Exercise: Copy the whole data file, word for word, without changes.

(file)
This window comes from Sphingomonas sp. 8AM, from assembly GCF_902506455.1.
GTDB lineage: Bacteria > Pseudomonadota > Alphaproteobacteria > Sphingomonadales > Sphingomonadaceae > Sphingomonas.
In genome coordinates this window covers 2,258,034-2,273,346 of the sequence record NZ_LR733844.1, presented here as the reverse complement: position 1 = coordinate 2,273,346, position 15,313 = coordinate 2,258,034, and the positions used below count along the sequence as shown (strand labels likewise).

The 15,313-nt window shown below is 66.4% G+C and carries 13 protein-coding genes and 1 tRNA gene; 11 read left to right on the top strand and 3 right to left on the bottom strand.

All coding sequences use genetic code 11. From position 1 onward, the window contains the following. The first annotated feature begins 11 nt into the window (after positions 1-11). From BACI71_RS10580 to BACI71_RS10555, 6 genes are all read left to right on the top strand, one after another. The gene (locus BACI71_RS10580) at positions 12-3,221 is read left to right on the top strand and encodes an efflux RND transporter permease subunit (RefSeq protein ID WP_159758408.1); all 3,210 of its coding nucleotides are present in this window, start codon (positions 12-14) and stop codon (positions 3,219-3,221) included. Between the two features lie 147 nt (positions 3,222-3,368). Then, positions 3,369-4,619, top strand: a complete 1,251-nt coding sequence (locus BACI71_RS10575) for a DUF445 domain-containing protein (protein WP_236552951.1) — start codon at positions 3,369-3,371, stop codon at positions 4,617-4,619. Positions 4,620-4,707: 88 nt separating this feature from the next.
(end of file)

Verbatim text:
This window comes from Sphingomonas sp. 8AM, from assembly GCF_902506455.1.
GTDB lineage: Bacteria > Pseudomonadota > Alphaproteobacteria > Sphingomonadales > Sphingomonadaceae > Sphingomonas.
In genome coordinates this window covers 2,258,034-2,273,346 of the sequence record NZ_LR733844.1, presented here as the reverse complement: position 1 = coordinate 2,273,346, position 15,313 = coordinate 2,258,034, and the positions used below count along the sequence as shown (strand labels likewise).

The 15,313-nt window shown below is 66.4% G+C and carries 13 protein-coding genes and 1 tRNA gene; 11 read left to right on the top strand and 3 right to left on the bottom strand.

All coding sequences use genetic code 11. From position 1 onward, the window contains the following. The first annotated feature begins 11 nt into the window (after positions 1-11). From BACI71_RS10580 to BACI71_RS10555, 6 genes are all read left to right on the top strand, one after another. The gene (locus BACI71_RS10580) at positions 12-3,221 is read left to right on the top strand and encodes an efflux RND transporter permease subunit (RefSeq protein ID WP_159758408.1); all 3,210 of its coding nucleotides are present in this window, start codon (positions 12-14) and stop codon (positions 3,219-3,221) included. Between the two features lie 147 nt (positions 3,222-3,368). Then, positions 3,369-4,619, top strand: a complete 1,251-nt coding sequence (locus BACI71_RS10575) for a DUF445 domain-containing protein (protein WP_236552951.1) — start codon at positions 3,369-3,371, stop codon at positions 4,617-4,619. Positions 4,620-4,707: 88 nt separating this feature from the next.